Clinton, also in an August speech, proposed making tax breaks refundable when companies move production overseas, along with an added tax: “Right now, when a corporation outsources jobs and production, it can write off the costs. We must stop that, and we must make them pay back any tax breaks they received from any level of government in our country. For those that move their headquarters overseas to avoid paying their fair share of taxes, they’re going to have to pay a new exit tax. So if they want to go, they’re going to have to pay to go.”

Potential Impact of Election: If Clinton wins the presidency, the Treasury Department inversion rules would remain and the Clinton Administration would defend them, in the event of a legal challenge. It isn’t clear what Trump’s position on the Treasury inversion rules is, and assuming that Democrats are elected to a majority in the Senate, it’s doubtful that a Trump tax rate change would be passed by Congress.

4. Corporate Interest Tax Deduction

Why Dealmakers Care: Eliminating or cutting back on the ability of companies to deduct interest payments on debt could drive up the cost of capital. Eliminating the deduction, referred to as the Corporate Interest Tax deduction, would also lead to a loss in equity value of 6.3 percent of the middle-market companies in the U.S.—those with $10 million to $1 billion in annual revenues, according to a study by RGL Forensics of Dallas and ACG. Added up, that total loss in equity value would be more than $1 trillion.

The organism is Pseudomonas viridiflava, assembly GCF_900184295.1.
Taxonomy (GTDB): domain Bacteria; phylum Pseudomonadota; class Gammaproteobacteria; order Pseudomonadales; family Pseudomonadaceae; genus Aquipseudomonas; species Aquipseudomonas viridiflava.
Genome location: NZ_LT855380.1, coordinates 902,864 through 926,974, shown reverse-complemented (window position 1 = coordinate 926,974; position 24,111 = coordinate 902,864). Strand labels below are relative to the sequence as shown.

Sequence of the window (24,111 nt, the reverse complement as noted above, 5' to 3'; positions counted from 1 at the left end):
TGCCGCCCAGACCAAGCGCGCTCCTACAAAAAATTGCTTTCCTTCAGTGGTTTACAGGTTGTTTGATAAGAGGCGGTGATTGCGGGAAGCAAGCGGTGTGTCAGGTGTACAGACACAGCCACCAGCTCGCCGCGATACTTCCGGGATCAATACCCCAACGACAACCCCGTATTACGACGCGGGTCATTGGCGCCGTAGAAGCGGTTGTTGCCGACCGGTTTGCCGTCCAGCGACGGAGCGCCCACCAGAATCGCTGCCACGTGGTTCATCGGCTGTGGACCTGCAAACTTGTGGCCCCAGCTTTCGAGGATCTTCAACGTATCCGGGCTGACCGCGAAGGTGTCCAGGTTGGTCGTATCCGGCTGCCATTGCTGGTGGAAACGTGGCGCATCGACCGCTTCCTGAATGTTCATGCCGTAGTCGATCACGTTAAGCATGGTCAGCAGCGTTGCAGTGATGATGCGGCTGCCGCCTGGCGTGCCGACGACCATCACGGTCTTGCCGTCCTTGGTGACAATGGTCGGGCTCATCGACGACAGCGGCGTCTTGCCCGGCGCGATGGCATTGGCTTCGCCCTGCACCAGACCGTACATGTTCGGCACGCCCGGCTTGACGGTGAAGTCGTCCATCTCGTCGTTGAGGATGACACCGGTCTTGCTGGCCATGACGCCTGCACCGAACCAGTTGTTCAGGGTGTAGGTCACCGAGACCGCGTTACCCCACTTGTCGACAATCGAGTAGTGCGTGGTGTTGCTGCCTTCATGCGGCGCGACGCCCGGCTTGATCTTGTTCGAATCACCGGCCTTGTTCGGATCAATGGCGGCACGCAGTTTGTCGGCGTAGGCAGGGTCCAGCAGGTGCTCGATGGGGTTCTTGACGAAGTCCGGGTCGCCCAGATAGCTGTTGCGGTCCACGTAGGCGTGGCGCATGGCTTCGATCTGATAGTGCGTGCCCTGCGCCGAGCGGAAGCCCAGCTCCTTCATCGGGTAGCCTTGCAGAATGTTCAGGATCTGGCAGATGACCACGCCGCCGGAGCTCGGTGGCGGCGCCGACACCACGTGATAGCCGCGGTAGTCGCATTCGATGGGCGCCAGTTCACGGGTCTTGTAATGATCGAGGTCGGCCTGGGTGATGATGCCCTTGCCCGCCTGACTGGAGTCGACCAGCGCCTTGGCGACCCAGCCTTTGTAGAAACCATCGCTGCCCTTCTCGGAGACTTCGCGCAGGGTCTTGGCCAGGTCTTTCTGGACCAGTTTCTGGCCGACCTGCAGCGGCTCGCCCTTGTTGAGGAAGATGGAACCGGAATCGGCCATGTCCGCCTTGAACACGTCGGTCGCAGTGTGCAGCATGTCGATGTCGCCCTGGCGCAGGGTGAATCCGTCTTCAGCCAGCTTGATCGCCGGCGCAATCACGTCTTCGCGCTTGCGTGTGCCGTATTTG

Party Line: This is one issue where Clinton and Trump would seem to agree, because of their general statements in favor of cutting itemized deductions. Trump proposes reducing the current number of income tax brackets to three from seven, at 12, 25 and 33 percent. It’s not clear if either candidate has directly addressed the Corporate Interest Tax deduction, however.

Potential Impact of Election: As with other issues, as long as the Republicans maintain control of at least the House of Representatives, then it is unlikely that any legislation removing a tax advantage for businesses will pass, regardless of who the President is.

5. Carried Interest

Why Dealmakers Care: This hits dealmakers where it hurts: the bottom line. The tax on carried interest, or the share of profits received by private equity managers, is currently at the capital gains rate, which tops out at 20 percent, or 23.8 percent when the net investment income surtax is added. The top rate for ordinary income is 39.6 percent. Advocates of the carried interest tax break say removing it not only would nearly double the taxes paid by PE managers, but it would also take away an important incentive for investors to risk capital—a critical tool for middle-market company growth. Opponents of the carried interest tax break have portrayed it as a loophole that helps fat-cat Wall-Street financiers get richer.